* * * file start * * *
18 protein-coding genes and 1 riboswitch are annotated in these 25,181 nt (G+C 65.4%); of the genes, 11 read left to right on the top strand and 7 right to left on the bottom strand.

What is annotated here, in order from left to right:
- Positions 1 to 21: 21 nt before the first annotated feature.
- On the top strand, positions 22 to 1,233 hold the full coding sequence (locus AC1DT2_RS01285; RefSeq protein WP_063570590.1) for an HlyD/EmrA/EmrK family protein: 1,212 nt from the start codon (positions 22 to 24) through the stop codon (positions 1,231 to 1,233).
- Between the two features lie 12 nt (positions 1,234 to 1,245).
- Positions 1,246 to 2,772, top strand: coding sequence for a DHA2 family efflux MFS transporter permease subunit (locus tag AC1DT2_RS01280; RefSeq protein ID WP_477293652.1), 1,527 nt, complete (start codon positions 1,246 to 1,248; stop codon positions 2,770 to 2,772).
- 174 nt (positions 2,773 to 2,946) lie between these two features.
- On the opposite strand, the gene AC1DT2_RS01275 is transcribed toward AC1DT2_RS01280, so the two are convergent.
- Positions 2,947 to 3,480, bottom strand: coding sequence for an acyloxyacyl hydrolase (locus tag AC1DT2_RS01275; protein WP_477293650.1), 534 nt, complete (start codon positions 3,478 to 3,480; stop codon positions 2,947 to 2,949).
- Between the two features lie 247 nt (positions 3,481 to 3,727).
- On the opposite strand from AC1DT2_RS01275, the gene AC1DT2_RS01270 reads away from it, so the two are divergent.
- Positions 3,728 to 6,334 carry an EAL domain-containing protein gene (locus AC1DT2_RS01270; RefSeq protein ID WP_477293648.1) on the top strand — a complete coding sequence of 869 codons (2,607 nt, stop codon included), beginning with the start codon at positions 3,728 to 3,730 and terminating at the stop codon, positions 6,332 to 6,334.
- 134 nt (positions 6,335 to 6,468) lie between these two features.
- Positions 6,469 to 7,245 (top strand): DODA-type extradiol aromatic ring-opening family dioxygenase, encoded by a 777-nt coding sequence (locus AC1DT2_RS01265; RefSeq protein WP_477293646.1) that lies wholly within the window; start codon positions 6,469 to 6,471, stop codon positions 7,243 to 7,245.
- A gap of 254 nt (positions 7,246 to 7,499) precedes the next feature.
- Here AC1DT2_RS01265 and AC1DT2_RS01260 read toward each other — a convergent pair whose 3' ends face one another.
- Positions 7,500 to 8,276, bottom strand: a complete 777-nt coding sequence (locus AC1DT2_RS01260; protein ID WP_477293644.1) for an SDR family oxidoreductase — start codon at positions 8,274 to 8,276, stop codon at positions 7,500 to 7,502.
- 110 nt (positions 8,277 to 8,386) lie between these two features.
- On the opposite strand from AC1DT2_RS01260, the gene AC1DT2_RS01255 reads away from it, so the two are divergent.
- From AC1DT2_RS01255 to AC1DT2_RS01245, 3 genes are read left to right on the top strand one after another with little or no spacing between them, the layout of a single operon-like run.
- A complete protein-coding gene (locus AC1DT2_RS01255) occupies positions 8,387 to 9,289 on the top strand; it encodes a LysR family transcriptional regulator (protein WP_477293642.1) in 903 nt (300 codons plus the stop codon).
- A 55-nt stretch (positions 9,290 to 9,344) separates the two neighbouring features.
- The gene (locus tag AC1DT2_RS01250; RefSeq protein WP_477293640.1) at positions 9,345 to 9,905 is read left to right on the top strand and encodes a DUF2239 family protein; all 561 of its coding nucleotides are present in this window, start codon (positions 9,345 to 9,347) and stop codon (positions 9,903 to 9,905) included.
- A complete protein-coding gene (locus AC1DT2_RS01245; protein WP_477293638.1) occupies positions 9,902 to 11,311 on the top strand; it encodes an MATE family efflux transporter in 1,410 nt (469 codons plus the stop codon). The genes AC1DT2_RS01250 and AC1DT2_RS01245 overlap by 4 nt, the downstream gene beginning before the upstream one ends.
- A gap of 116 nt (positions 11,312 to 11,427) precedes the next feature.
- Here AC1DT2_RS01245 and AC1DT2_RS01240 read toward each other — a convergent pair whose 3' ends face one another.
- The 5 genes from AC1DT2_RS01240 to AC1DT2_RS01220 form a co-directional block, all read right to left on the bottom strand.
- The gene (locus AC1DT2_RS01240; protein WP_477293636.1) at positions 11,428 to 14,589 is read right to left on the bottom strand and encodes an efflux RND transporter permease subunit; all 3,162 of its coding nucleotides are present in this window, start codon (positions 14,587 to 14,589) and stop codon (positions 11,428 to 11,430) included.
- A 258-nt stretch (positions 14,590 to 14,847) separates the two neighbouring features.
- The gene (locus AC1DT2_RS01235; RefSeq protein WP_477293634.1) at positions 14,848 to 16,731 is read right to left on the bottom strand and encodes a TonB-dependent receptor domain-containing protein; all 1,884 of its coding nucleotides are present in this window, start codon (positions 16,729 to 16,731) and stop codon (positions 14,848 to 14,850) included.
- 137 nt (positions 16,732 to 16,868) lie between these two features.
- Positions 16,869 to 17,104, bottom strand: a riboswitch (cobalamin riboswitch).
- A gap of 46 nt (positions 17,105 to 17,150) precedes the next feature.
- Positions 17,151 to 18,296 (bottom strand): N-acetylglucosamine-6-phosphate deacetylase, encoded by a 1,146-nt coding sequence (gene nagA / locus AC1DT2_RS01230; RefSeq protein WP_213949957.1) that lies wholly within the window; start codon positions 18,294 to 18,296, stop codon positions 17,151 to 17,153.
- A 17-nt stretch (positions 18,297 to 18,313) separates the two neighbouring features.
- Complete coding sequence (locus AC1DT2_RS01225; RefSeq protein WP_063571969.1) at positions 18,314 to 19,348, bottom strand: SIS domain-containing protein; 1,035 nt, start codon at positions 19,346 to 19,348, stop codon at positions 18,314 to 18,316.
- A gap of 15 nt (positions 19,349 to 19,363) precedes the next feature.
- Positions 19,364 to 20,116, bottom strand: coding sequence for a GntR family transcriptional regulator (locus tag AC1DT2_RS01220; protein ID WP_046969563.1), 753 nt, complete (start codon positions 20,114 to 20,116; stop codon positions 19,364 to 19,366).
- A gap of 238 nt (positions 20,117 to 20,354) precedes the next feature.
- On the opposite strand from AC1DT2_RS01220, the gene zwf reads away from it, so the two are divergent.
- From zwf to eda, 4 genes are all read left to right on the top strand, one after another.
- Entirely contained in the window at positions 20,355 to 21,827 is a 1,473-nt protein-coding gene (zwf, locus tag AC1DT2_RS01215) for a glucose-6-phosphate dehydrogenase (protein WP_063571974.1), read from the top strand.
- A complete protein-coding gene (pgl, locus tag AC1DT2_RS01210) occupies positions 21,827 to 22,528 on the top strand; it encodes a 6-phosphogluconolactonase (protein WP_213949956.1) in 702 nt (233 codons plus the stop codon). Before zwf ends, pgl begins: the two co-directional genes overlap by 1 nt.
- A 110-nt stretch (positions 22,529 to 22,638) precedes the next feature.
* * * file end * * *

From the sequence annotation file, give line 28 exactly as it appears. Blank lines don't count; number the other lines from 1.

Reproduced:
- The gene (locus AC1DT2_RS01240; protein WP_477293636.1) at positions 11,428 to 14,589 is read right to left on the bottom strand and encodes an efflux RND transporter permease subunit; all 3,162 of its coding nucleotides are present in this window, start codon (positions 14,587 to 14,589) and stop codon (positions 11,428 to 11,430) included.